( – promoted by Clark)
Grocery store workers in St. Louis voted overwhelmingly this week to accept new contracts with Schnucks, Shop n Save and Dierbergs. While members of the United Food and Commercial Workers will receive a moderate pay raise and an expansion of some benefits, they do so by accepting to share the cost of their health insurance premiums. The new contract states that workers’ share of premiums will range from $4.00 weekly for employee only coverage to $12.00 weekly for family coverage. The overall attitude among workers is that considering the cost of health care, this looks like a bargain.
More below the flip. – Clark
The UAW is also facing an employer-initiated proposal to overhaul the health insurance benefit currently provided to employees as part of their contract. The proposal being offered by GM, Ford and Chrysler asks that the Union be willing to discuss the creation and administration of a health care trust which would provide benefits for active and retired workers. Creation of the trust would take $100 billion in health care liabilities off the automakers’ books. The carmakers would then contribute a large amount, in the tens of millions to create the trust. If the union members should reject this offer, they risk wage and benefit cuts and loss of other employee perks. Strikes to protest these cuts would likely force at least one of the big three into bankruptcy. History on this plan has not proved favorable.
The US is recognized as offering the gold standard in health care. It is also recognized as the most expensive health care system in the world. The union concessions noted above are but a drop in the barrel insofar as solutions to the high cost of care. But wait! Here come the lending giants with zero interest financing. Medical financing has become one of the fastest growing areas of consumer credit. Of course not everyone is eligible for the zero interest option. Only for the creditworthy, it will offer no help to the 47 million uninsured in difficult financial circumstances. Even if you are creditworthy and get the zero interest option, if you should default, you will be subject to a 20% or more interest rate – such as the default penalty on a credit card. If you don’t qualify for the zero interest option and need a longer-term loan, it can be had for an interest rate of only 12%. Look for an increase in personal bankruptcies as a result of this fabulous solution to the health care conundrum. And forgetful me, I almost forgot to mention, the credit card industry will now demand a seat at the table when health care reform is discussed.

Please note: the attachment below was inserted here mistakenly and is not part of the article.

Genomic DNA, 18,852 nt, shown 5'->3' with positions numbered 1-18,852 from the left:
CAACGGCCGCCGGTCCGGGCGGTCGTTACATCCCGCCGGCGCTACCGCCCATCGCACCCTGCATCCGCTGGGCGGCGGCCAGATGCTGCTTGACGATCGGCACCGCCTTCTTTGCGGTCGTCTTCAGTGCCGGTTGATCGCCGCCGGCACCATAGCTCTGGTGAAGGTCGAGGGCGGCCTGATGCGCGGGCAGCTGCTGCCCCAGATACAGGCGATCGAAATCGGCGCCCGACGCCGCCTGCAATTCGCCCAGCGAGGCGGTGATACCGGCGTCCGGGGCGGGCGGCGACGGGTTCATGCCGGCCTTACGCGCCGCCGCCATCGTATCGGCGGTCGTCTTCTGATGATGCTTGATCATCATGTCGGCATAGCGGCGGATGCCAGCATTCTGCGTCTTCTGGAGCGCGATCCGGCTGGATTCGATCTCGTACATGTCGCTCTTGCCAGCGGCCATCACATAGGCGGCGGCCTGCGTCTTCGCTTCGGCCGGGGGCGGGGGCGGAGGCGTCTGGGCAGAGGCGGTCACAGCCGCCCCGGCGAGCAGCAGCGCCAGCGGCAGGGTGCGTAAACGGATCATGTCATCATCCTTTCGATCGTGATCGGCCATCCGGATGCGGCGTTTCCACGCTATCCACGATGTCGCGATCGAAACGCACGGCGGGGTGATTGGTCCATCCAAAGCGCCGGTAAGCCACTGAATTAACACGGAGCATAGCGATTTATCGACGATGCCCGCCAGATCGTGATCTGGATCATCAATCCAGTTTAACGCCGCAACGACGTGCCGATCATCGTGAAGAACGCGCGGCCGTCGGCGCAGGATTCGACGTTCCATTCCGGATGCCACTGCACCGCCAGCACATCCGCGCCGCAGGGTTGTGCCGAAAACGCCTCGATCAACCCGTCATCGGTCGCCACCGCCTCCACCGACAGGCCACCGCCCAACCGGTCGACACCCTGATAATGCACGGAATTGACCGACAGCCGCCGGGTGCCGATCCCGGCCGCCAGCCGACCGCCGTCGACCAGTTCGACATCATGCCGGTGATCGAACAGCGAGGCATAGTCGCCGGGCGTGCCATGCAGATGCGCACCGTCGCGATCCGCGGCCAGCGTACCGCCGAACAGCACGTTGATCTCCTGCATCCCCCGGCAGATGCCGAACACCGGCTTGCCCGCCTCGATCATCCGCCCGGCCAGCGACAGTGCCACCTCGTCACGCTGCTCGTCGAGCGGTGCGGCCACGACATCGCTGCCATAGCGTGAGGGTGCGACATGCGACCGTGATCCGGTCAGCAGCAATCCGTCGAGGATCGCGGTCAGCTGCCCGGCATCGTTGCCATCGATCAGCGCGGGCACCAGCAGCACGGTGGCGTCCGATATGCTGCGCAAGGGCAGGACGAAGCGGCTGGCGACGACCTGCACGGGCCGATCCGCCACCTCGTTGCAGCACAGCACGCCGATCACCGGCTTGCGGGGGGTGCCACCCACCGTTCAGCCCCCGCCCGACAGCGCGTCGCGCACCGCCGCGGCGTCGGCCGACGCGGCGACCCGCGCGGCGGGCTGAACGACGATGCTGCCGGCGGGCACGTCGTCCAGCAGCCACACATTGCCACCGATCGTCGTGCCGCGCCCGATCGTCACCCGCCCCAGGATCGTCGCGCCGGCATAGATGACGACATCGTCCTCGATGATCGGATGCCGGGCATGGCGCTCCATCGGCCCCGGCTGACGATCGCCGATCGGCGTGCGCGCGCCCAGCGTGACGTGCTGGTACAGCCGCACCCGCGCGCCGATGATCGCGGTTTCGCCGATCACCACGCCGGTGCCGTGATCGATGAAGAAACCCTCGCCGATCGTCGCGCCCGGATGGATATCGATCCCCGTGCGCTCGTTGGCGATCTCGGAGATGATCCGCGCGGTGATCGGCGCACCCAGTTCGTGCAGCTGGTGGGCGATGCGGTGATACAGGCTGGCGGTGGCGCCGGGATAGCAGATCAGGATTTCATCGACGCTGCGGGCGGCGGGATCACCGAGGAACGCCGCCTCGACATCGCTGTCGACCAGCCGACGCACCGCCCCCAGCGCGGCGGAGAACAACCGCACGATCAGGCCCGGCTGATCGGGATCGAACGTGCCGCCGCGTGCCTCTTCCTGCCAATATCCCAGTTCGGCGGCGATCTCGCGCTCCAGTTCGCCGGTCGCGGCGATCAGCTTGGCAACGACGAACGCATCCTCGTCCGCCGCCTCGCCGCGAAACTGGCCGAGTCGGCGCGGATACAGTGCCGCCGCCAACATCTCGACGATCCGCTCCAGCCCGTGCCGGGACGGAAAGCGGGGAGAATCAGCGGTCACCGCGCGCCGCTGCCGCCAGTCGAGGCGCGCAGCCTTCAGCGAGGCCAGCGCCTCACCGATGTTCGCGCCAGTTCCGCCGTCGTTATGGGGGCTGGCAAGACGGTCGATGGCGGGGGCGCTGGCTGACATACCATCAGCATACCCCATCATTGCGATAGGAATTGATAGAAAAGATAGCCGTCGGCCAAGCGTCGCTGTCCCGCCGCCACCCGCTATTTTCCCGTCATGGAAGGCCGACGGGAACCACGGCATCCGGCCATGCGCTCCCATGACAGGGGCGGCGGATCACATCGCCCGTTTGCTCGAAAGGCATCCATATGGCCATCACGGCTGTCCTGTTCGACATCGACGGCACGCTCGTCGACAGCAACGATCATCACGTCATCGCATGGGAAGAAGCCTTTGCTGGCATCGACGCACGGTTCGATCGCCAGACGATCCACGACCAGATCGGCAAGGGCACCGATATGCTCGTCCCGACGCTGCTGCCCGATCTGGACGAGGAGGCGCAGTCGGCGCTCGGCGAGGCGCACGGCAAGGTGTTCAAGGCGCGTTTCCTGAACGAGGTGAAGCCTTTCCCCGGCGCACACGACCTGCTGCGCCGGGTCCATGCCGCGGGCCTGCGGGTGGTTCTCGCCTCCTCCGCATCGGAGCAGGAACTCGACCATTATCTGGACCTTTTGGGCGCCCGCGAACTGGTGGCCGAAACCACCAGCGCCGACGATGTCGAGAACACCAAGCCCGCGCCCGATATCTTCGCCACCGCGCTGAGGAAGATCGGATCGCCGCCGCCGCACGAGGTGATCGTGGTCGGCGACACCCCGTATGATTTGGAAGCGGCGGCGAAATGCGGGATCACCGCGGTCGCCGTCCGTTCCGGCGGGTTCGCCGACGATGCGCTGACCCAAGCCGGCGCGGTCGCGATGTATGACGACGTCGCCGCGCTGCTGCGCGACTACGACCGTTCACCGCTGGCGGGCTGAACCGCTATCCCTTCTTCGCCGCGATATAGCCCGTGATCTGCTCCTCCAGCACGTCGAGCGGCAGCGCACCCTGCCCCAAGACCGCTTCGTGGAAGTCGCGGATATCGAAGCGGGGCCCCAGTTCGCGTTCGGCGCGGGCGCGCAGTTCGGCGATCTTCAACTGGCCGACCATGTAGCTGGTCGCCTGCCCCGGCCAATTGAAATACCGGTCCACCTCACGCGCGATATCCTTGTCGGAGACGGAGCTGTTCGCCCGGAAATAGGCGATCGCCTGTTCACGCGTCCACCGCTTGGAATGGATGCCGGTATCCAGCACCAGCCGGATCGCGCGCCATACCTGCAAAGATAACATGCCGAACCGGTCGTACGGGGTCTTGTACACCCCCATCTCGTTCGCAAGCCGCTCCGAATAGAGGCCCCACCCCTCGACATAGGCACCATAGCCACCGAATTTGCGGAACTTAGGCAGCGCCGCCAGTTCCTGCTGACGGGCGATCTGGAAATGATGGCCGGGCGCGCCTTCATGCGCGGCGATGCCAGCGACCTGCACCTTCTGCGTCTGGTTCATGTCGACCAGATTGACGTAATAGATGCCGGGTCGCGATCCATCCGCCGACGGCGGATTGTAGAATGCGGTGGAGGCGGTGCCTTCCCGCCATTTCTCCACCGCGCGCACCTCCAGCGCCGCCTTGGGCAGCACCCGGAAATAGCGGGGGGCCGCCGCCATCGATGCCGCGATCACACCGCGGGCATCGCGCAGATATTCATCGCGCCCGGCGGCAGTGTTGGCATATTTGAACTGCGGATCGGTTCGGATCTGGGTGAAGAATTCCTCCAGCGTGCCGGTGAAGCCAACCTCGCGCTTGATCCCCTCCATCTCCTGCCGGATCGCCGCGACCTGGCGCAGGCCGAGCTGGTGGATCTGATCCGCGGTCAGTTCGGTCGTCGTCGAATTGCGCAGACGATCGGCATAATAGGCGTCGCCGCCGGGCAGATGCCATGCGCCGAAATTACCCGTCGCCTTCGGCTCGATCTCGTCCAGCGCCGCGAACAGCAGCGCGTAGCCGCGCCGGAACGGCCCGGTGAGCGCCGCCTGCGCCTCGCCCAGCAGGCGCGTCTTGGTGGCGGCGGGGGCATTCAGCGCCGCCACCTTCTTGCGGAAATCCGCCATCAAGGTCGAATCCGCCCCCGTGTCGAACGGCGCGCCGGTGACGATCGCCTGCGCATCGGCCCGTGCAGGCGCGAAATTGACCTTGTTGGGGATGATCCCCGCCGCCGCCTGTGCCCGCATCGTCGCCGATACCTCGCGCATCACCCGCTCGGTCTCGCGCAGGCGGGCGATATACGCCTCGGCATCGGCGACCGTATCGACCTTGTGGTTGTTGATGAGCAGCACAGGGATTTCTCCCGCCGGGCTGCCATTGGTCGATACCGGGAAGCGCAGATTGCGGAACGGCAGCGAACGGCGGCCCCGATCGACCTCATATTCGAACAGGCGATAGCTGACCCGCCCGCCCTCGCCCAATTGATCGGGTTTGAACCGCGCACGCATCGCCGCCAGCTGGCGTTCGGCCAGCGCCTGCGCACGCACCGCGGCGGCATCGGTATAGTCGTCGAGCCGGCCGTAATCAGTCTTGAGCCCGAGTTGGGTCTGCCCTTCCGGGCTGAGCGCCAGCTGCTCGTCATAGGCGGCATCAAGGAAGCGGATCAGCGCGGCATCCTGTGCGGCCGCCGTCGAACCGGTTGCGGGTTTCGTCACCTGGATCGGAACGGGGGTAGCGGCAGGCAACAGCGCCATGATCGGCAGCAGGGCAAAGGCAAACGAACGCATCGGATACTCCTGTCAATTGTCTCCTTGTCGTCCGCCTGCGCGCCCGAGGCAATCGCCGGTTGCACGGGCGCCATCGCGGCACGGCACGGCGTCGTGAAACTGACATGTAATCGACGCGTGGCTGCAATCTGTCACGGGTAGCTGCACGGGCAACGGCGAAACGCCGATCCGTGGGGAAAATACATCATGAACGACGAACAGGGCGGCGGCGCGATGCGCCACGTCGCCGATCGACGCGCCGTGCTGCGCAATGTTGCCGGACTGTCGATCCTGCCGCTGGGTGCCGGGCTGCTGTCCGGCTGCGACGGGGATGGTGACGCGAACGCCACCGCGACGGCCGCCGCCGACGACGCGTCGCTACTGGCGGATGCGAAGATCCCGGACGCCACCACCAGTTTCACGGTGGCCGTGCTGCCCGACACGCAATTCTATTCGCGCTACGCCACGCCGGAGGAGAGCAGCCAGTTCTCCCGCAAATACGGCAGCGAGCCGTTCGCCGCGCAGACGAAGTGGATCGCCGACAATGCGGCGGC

Thank goodness that politicos on the presidential loading ramp have their very own solution for the funding hodgepodge that controls the gate of gold standard health care. Some are serious, some are cutsey and most of them not worth mentioning. The Edwards plan comes closer than any other proposal to meet the health care needs of this country causing the PNHP (Physicians for a National Health Program) to recently challenge Senator Edwards to “eliminate the middleman, make our businesses more competitive globally, so that this country could afford health care for everyone.” Kudos goes to Gov. Mike Huckabee for the best non-answer. It is simple, give every citizen the same insurance that legislators have or give every legislator the same insurance that everyone else has, he said with a sly grin, His interviewer struggled, but failed to come up with, a follow up question.
In the end the health care problem could reform itself. Right now 64% of our health care system is financed by public money, which includes federal and state taxes, property taxes and tax subsidies. With these monies, we pay for Medicare, Medicaid, the VA, and insurance coverage for public employees (including teachers), elected officials, military personnel, etc. Hefty tax subsidies are also paid to employers to help pay for their employees health insurance. About 17% of care is financed by all of us via out of pocket payments, such as co pay, deductibles, people paying out of pocket for health insurance or health care, etc. Only about 19% of health care is attributable to employer health insurance. If employers contract themselves out of health insurance provision, maybe we will be able to see beyond the fog and realize there is no earthly reason for insurance industry interference. We might not want to fork over tax money, only to have the Feds pay insurance 30% just to let us know we will not be covered. We might just go ahead and excuse big insurance, big pharma, big politics and now big banking, from the health care table. But health care is projected to be a $4 trillion industry by 2015 so, don’t expect them to go quietly into the night.